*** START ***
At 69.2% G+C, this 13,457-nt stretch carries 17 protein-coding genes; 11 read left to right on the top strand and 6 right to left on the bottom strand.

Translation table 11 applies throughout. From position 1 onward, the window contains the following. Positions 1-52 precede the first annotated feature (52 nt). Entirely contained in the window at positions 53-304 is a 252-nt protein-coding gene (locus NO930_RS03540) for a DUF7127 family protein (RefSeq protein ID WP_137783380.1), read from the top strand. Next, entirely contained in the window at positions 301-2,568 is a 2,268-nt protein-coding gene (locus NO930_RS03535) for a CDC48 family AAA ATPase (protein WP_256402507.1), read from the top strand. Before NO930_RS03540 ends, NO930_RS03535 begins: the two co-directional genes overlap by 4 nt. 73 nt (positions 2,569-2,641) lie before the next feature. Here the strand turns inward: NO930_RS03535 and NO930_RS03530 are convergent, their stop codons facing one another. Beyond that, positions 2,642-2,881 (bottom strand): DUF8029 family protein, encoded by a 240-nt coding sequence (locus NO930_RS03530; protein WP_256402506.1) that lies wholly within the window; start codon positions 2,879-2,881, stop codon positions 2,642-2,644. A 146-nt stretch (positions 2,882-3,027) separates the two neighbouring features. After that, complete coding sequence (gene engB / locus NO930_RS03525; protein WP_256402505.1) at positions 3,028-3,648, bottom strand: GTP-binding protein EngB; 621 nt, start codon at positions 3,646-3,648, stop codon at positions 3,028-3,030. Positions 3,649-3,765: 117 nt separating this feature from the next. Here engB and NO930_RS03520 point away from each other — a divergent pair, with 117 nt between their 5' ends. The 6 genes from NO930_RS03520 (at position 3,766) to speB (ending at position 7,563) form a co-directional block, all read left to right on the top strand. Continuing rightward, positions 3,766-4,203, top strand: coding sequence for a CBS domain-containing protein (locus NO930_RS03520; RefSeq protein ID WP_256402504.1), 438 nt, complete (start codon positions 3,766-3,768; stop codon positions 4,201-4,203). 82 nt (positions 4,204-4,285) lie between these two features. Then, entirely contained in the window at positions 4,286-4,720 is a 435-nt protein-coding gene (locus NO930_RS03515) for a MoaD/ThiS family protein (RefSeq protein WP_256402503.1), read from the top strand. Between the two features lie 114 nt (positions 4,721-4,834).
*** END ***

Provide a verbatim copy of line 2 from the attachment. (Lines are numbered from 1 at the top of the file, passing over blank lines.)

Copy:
Translation table 11 applies throughout. From position 1 onward, the window contains the following. Positions 1-52 precede the first annotated feature (52 nt). Entirely contained in the window at positions 53-304 is a 252-nt protein-coding gene (locus NO930_RS03540) for a DUF7127 family protein (RefSeq protein ID WP_137783380.1), read from the top strand. Next, entirely contained in the window at positions 301-2,568 is a 2,268-nt protein-coding gene (locus NO930_RS03535) for a CDC48 family AAA ATPase (protein WP_256402507.1), read from the top strand. Before NO930_RS03540 ends, NO930_RS03535 begins: the two co-directional genes overlap by 4 nt. 73 nt (positions 2,569-2,641) lie before the next feature. Here the strand turns inward: NO930_RS03535 and NO930_RS03530 are convergent, their stop codons facing one another. Beyond that, positions 2,642-2,881 (bottom strand): DUF8029 family protein, encoded by a 240-nt coding sequence (locus NO930_RS03530; protein WP_256402506.1) that lies wholly within the window; start codon positions 2,879-2,881, stop codon positions 2,642-2,644. A 146-nt stretch (positions 2,882-3,027) separates the two neighbouring features. After that, complete coding sequence (gene engB / locus NO930_RS03525; protein WP_256402505.1) at positions 3,028-3,648, bottom strand: GTP-binding protein EngB; 621 nt, start codon at positions 3,646-3,648, stop codon at positions 3,028-3,030. Positions 3,649-3,765: 117 nt separating this feature from the next. Here engB and NO930_RS03520 point away from each other — a divergent pair, with 117 nt between their 5' ends. The 6 genes from NO930_RS03520 (at position 3,766) to speB (ending at position 7,563) form a co-directional block, all read left to right on the top strand. Continuing rightward, positions 3,766-4,203, top strand: coding sequence for a CBS domain-containing protein (locus NO930_RS03520; RefSeq protein ID WP_256402504.1), 438 nt, complete (start codon positions 3,766-3,768; stop codon positions 4,201-4,203). 82 nt (positions 4,204-4,285) lie between these two features. Then, entirely contained in the window at positions 4,286-4,720 is a 435-nt protein-coding gene (locus NO930_RS03515) for a MoaD/ThiS family protein (RefSeq protein WP_256402503.1), read from the top strand. Between the two features lie 114 nt (positions 4,721-4,834).